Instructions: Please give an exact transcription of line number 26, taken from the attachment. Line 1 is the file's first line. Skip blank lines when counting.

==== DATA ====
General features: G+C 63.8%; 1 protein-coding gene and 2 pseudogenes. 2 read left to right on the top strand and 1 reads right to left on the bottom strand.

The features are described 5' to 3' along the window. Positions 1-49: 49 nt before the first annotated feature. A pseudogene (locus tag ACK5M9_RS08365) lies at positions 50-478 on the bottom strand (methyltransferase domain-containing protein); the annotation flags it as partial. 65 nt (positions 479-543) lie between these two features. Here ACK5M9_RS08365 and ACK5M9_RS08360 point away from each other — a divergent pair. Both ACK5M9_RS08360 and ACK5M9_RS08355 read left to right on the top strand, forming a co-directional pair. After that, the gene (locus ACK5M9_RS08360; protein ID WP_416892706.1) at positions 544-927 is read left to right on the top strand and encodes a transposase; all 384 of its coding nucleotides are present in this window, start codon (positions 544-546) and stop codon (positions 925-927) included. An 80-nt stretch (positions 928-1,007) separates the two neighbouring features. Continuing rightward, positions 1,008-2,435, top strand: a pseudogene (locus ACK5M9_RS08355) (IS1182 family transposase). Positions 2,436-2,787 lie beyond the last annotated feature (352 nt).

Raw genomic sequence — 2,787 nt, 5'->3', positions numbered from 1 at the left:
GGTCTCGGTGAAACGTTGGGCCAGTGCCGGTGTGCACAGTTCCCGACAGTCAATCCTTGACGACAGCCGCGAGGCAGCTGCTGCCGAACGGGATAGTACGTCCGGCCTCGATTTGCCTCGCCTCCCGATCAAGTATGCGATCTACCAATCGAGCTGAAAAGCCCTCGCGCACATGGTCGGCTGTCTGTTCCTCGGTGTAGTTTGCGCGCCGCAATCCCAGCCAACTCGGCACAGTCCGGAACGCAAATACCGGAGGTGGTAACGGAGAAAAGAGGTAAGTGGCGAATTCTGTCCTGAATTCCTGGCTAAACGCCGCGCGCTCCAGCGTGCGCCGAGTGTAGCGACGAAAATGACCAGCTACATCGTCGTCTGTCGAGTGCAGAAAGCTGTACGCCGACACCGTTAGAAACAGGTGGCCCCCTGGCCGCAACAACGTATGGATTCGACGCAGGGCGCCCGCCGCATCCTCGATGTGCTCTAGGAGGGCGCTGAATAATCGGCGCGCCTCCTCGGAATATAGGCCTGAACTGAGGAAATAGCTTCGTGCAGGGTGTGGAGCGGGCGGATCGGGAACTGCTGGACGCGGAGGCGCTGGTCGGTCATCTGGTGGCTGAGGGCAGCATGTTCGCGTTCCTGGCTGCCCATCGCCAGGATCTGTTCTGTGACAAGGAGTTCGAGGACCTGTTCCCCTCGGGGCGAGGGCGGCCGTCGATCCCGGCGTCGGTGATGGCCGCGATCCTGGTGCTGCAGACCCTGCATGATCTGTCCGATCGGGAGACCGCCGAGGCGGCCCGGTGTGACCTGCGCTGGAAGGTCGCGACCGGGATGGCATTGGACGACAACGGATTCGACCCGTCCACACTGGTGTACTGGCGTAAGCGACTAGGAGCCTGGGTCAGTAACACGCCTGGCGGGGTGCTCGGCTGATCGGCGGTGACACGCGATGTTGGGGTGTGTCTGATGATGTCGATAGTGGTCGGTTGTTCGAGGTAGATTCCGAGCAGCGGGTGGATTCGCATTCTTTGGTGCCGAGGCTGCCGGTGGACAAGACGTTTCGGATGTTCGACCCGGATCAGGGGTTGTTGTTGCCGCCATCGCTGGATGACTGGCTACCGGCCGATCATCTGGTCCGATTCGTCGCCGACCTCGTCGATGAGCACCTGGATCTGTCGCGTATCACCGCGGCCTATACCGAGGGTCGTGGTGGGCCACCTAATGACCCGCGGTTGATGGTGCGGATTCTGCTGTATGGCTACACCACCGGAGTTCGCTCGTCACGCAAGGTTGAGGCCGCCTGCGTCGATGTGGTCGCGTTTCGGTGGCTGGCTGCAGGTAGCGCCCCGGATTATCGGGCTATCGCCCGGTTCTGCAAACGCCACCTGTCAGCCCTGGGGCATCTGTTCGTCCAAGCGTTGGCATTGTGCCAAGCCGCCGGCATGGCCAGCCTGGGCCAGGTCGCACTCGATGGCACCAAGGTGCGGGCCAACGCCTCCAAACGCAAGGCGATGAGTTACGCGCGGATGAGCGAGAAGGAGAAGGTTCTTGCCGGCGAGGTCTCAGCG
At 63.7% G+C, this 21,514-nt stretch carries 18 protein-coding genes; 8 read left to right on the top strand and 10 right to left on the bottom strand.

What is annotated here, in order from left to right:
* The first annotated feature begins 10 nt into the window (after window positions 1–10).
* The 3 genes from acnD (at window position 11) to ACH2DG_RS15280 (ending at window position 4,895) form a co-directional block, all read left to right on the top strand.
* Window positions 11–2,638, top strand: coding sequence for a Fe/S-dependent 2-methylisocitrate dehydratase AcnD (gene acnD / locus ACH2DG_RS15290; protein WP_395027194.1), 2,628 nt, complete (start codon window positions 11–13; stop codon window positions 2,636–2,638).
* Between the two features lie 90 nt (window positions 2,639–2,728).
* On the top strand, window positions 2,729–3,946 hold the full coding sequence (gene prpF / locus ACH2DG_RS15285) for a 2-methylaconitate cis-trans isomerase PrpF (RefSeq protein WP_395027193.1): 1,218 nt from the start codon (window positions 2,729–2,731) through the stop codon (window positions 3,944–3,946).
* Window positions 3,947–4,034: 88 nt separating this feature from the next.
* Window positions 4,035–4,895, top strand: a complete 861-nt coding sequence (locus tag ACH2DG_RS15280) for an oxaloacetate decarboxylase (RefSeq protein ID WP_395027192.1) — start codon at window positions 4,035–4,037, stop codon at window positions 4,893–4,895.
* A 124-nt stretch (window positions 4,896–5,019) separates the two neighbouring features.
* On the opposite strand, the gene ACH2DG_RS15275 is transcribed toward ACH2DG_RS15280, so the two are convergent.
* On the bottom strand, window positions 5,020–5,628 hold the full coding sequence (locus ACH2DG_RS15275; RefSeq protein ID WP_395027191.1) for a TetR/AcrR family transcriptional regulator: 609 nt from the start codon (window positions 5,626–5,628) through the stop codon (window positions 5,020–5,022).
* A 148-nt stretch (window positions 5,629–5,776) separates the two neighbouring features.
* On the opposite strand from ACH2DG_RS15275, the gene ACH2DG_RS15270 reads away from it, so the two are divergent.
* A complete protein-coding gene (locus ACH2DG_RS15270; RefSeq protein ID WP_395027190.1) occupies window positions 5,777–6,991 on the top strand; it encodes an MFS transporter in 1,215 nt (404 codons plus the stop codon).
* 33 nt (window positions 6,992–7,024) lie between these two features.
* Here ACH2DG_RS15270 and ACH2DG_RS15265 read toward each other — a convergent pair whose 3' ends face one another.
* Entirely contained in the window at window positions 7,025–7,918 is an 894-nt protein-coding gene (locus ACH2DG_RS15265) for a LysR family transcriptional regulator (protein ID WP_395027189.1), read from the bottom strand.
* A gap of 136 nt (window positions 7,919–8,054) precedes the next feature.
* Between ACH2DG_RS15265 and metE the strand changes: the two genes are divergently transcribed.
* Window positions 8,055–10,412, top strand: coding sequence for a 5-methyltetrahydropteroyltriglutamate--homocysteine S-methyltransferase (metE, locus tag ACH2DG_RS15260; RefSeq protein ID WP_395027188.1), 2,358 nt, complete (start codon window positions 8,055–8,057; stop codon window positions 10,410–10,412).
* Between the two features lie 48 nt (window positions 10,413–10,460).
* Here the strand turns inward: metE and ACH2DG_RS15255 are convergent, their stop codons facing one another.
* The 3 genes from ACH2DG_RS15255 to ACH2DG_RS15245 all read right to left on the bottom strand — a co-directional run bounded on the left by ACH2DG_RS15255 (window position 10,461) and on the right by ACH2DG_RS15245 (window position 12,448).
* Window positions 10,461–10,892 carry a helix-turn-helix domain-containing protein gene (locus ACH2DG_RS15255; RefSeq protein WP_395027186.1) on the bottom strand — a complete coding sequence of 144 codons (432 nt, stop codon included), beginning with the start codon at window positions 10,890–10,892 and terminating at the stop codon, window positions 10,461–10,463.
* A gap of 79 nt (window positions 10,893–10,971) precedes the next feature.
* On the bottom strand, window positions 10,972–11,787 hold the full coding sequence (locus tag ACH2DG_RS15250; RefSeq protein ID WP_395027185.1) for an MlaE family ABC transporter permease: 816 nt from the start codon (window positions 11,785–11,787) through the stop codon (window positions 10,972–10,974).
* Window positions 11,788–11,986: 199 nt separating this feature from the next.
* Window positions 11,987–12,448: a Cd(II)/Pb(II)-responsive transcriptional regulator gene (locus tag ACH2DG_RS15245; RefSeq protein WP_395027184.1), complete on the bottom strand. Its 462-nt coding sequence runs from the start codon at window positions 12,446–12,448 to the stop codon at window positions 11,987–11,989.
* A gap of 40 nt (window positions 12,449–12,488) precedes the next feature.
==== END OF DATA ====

* Between the two features lie 48 nt (window positions 10,413–10,460).